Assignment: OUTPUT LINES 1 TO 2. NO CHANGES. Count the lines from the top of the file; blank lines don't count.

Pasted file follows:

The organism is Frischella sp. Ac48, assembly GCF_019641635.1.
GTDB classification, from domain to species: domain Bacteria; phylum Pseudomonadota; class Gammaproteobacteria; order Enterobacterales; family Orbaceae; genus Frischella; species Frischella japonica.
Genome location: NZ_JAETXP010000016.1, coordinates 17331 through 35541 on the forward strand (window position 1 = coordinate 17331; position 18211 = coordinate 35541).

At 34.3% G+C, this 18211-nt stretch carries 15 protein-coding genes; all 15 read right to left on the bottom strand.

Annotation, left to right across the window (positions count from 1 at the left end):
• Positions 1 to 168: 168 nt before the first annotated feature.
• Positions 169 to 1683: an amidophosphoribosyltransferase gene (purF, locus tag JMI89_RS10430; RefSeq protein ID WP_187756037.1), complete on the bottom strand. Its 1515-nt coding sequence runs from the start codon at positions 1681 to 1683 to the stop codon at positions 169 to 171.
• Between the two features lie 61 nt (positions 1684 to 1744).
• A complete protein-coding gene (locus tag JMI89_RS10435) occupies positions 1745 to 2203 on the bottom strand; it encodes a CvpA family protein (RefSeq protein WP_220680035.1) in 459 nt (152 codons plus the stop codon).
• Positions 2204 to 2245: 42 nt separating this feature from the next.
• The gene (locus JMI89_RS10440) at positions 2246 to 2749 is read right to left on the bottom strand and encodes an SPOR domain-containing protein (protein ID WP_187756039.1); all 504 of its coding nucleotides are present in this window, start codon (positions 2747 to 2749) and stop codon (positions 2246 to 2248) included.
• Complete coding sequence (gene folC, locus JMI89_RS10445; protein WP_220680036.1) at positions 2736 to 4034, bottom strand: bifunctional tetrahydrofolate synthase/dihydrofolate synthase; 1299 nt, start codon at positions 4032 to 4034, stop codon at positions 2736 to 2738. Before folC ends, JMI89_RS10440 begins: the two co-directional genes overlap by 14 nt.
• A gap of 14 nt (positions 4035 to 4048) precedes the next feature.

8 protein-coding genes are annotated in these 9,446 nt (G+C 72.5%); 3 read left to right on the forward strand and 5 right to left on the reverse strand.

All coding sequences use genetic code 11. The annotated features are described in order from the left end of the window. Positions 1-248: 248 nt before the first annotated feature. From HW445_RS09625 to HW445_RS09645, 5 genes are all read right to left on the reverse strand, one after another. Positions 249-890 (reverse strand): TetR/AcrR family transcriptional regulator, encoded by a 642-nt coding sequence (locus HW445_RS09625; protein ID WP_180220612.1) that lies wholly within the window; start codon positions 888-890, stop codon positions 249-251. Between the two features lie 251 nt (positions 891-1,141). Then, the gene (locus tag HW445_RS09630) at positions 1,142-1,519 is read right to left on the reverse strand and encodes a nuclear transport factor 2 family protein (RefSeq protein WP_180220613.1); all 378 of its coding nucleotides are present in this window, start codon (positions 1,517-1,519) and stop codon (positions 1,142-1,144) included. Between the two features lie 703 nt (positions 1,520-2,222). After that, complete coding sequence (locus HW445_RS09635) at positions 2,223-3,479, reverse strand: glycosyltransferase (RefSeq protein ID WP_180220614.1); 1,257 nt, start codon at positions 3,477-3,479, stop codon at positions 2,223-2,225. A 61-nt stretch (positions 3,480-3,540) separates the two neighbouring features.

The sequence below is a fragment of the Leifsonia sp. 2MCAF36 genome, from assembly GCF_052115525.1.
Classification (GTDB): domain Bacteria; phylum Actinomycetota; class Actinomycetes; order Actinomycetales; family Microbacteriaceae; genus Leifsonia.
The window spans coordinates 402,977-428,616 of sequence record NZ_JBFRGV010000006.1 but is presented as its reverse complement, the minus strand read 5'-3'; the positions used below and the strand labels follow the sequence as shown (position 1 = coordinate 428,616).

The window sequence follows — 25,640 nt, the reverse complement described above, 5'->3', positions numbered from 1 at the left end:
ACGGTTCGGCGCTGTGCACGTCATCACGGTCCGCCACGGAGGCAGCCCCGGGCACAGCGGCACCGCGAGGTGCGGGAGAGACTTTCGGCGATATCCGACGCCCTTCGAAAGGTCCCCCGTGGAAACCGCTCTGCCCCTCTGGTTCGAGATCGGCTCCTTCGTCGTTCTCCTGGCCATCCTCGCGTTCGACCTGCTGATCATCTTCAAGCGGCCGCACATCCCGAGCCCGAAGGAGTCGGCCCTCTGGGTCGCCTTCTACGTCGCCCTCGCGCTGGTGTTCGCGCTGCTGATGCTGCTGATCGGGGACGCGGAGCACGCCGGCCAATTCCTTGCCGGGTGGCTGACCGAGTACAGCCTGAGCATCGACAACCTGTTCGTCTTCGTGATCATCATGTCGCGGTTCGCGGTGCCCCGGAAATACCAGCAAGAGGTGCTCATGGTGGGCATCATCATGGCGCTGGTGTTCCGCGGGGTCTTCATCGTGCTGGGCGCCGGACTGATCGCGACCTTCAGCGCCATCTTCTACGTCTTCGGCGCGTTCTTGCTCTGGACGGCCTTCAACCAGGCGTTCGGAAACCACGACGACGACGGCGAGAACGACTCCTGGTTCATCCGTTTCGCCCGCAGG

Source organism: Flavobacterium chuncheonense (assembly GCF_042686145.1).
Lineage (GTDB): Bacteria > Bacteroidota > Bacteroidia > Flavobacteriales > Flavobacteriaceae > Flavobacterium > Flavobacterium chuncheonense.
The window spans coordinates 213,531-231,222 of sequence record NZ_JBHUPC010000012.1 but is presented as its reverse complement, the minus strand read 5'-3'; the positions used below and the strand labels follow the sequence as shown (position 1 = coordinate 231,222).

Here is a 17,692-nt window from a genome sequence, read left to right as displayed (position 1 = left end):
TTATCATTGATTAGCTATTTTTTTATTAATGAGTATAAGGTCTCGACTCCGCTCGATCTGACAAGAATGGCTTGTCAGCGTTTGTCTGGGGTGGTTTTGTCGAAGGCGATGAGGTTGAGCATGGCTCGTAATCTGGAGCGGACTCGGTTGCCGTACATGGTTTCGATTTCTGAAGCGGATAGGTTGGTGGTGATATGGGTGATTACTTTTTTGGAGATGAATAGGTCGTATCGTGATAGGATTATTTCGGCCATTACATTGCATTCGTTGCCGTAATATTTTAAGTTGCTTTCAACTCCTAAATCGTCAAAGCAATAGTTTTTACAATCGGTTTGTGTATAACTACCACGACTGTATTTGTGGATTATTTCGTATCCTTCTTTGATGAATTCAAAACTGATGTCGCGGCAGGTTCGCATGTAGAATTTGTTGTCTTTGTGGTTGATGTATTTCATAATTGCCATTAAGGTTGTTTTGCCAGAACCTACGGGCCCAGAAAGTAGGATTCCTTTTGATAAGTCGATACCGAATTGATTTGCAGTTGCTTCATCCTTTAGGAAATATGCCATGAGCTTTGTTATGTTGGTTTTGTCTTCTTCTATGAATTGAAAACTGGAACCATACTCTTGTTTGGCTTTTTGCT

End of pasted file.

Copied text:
The organism is Frischella sp. Ac48, assembly GCF_019641635.1.
GTDB classification, from domain to species: domain Bacteria; phylum Pseudomonadota; class Gammaproteobacteria; order Enterobacterales; family Orbaceae; genus Frischella; species Frischella japonica.